In the U.S, poetry's most visible ambassador is the Poet Laureate of the United States, an honorary position bestowed upon our most distinguished bards by the Librarian of Congress, usually for a year. VOA's Adam Phillips spoke with the newest Poet Laureate of the United States: 70 year old, Belgrade-born, Charles Simic, and prepared this profile.
With his heavily-lined face and deep-set eyes, Simic looks every bit the stereotype of an elder poet with a complex inner life. Yet he is best known for the simplicity of his poems, which are accessible, though tinged with surrealism, as in this excerpt from his poem "Evening Walk."
The sky at the road's end cloudless and blue.
The night birds like children Who won't come to dinner.
Lost children in the darkening woods.
Many poet laureates have made it their mission to expose everyday Americans to the joys of poetry. But Simic says that poetry is already more popular in the U.S. than in any other Western nation. He points to the millions of poetry books sold here every year, the myriad university poetry writing programs, and the consistently high attendance at poetry readings he has seen across the country, from cities to rural hamlets.
"So isn't that there is an emergency for something to be done," he says. "American poetry is in good shape. It's a sophisticated audience, and they've been coming for years!"
When he began writing poetry during the 1950s, he rarely met others who wrote poetry, but that has changed dramatically. "There is something about poetry that fulfills a need," he says. "[Today] all kinds of institutions try to obliterate the individual as a unique self. So poetry has always been a place where that self, aware of its own mortality, of its own insignificance, can say something about the strangeness of ... that consciousness of knowing 'here I am alone, trying to make sense of things.'"
Sometimes Simic focuses on the loneliness one can feel with another in the presence of impartial nature, as in this excerpt from "Clouds Gathering," which takes place on the glorious New Hampshire seacoast as summer gives way to fall.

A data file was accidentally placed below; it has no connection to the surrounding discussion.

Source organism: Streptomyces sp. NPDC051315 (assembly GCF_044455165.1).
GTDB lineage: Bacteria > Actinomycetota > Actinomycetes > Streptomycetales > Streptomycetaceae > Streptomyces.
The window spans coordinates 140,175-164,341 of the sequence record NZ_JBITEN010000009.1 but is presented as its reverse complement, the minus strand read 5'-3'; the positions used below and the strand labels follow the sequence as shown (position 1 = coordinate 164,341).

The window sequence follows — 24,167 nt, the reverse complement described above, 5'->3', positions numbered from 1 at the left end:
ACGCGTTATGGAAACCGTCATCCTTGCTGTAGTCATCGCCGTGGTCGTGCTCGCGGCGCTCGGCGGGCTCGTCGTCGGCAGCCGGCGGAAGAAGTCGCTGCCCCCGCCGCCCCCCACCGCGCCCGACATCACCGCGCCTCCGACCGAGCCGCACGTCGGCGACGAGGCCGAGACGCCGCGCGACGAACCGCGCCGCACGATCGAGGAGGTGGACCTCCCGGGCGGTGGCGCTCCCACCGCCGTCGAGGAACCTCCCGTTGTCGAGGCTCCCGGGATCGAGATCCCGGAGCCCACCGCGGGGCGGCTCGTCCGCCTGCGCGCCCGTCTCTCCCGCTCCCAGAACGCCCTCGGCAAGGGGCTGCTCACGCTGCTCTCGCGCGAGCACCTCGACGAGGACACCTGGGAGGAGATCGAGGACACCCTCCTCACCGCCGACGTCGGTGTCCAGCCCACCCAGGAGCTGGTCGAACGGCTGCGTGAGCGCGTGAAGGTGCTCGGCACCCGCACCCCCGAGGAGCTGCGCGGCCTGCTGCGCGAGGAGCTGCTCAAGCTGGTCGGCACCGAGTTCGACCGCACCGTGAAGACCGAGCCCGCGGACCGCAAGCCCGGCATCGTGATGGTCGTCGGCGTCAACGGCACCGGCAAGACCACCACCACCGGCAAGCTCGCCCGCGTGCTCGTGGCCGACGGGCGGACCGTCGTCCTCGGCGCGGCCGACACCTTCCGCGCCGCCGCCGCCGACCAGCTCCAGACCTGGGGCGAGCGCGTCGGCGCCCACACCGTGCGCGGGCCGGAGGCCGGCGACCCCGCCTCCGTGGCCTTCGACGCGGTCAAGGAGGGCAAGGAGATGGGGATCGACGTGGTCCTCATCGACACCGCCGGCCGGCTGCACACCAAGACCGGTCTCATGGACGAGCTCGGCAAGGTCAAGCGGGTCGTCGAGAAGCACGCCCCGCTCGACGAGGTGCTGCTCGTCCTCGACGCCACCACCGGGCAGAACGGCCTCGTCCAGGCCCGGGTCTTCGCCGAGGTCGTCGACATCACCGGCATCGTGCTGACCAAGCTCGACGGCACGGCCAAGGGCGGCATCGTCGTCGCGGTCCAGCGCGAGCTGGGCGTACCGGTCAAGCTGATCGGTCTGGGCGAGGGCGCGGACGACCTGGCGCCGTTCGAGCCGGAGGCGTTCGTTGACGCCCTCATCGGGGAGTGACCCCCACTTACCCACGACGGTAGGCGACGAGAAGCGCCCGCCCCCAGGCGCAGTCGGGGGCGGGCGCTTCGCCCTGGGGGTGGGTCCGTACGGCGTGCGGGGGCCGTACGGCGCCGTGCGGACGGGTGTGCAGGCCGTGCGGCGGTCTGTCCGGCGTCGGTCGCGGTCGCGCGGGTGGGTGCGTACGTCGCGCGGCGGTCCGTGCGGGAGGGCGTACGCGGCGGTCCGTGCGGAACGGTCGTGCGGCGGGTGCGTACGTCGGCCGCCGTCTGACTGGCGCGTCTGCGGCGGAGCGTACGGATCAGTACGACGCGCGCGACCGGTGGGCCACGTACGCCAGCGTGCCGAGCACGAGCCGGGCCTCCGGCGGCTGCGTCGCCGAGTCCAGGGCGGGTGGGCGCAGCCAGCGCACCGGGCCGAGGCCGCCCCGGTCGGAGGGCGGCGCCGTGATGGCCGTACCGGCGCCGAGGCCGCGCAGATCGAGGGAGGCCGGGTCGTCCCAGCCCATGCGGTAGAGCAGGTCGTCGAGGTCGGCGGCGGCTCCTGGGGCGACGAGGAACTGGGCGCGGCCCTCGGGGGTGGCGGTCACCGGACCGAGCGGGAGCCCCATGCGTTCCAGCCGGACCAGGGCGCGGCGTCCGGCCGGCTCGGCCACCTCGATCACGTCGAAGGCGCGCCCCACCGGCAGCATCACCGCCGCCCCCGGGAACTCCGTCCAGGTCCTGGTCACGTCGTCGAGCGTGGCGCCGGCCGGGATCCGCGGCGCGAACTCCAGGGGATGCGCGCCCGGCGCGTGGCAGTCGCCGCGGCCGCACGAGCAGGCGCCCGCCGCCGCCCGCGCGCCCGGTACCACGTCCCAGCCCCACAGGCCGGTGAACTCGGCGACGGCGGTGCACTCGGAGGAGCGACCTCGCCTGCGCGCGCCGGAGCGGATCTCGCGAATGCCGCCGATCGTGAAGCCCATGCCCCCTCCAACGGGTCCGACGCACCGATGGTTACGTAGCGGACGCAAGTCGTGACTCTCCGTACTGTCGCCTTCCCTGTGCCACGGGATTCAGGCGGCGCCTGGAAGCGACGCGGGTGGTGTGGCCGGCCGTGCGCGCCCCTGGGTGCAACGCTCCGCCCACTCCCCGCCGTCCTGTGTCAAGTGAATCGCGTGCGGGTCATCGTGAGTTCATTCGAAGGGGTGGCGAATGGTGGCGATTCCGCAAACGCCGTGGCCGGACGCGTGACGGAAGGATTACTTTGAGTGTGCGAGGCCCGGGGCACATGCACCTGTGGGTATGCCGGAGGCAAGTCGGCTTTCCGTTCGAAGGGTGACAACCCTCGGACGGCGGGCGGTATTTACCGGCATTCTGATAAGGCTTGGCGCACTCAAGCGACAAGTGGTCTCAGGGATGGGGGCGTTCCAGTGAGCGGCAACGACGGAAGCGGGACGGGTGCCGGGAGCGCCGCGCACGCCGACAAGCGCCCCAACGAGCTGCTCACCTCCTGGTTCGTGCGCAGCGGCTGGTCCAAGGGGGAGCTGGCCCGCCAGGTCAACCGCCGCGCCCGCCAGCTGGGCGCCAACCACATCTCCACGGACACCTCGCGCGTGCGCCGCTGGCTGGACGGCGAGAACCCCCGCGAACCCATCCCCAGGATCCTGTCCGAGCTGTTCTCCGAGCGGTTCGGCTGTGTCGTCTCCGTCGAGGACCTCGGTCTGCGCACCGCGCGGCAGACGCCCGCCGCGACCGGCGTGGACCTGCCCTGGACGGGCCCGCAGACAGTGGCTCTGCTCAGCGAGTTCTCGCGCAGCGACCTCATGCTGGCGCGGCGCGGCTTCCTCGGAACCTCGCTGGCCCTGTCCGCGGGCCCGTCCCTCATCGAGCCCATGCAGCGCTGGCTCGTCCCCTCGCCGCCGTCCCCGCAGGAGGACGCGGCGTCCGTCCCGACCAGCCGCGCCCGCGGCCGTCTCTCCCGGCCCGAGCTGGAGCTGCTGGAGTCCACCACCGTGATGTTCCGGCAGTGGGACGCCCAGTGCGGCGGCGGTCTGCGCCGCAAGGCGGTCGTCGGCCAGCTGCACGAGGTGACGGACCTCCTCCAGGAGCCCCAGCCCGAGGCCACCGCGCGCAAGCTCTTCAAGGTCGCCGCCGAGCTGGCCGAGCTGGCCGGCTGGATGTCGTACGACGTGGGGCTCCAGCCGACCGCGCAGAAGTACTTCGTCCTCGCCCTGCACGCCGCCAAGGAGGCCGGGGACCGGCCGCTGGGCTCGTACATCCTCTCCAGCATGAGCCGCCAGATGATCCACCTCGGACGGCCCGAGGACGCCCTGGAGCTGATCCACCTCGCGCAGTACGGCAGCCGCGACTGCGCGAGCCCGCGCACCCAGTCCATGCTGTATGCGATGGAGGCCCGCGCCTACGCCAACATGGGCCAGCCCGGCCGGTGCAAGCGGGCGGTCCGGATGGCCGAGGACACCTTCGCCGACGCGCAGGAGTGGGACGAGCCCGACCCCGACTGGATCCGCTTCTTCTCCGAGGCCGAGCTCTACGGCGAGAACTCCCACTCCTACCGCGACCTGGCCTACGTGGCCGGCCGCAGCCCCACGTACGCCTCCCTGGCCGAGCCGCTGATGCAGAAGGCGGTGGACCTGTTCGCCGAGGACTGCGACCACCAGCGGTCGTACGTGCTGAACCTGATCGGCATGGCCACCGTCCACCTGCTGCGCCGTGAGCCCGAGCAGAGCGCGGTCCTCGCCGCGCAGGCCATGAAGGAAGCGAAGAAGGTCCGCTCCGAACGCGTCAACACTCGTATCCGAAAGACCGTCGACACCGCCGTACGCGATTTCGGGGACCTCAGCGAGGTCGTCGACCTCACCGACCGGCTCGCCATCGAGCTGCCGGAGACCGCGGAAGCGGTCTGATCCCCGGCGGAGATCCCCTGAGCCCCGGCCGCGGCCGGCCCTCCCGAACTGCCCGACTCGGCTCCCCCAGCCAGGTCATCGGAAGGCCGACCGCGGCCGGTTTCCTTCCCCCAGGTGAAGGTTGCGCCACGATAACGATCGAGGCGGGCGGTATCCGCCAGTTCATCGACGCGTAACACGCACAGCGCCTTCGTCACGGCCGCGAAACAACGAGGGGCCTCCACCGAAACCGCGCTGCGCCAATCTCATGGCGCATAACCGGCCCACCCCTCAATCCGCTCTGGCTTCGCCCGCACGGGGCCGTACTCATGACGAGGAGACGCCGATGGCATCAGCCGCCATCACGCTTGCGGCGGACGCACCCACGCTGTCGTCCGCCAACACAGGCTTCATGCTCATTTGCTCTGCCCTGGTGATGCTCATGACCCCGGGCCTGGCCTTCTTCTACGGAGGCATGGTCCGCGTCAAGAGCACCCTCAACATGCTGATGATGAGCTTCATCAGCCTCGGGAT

It seemed the kind of life we wanted.
Wild strawberries and cream in the morning. Sunlight in every room.
The two of us walking by the sea naked. Some evenings, however, we found ourselves, Unsure of what comes next.
Like tragic actors in a theater on fire, With birds circling over our heads
The dark pines strangely still,
Each rock we stepped on bloodied by the sunset....
Simic says that American poetry is characterized by its confessional content, as if Americans believe that the small details of one's life are automatically an interesting subject to others. That style would be out of place in Eastern Europe, where Simic spent much of his childhood and which is often the subject of his poetry.
In his typical paradoxical style, Simic remembers his childhood in war torn Belgrade, then being heavily bombed by German warplanes, as kind of "fun."
"Not the bombing itself, of course," he says with a twinkle. "The bombing always scared you. But the war itself, if you are a kid right in the heart of the city and your parents are preoccupied with all the awful things that are going on... there is minimal parental supervision. You see a lot of stuff!"
In Simic's poem "Cameo Appearance," he recalls watching with his children a videotape of an old movie newsreel. It briefly shows him as a child, standing with a crowd amid the ruins of a neighborhood home, but his kids could not identify him. Here it is, in part:
"That's me there," I said to the kiddies,
I'm squeezed between the man
With the two bandaged arms raised
And the old woman with her mouth open
As if she were showing us a tooth
That hurts badly. The hundred times
I rewound the tape, not once
Could they catch sight of me
In that huge gray crowd,
That was like any other gray crowd…
Simic says that when he first arrived in New York with his parents as a teenager, he was struck by the brilliance of the colors in the New World – the bright yellow taxis, the pink dresses and gaily patterned clothing as well as the music of his adopted homeland. He was especially moved by the poignant ways they co-existed with the grime of Times Square and the suffering he also saw on the streets of Manhattan. In his poem "The City," Simic focuses on homeless men and women.
At least one crucified on every corner.
The eyes of a mystic, a madman, murderer.
They know it's truly for nothing,
The eyes do.
All the martyr's sufferings
On parade. Exalted mother of us all
Tending her bundles on the sidewalk, Speaking to each as if it were a holy child...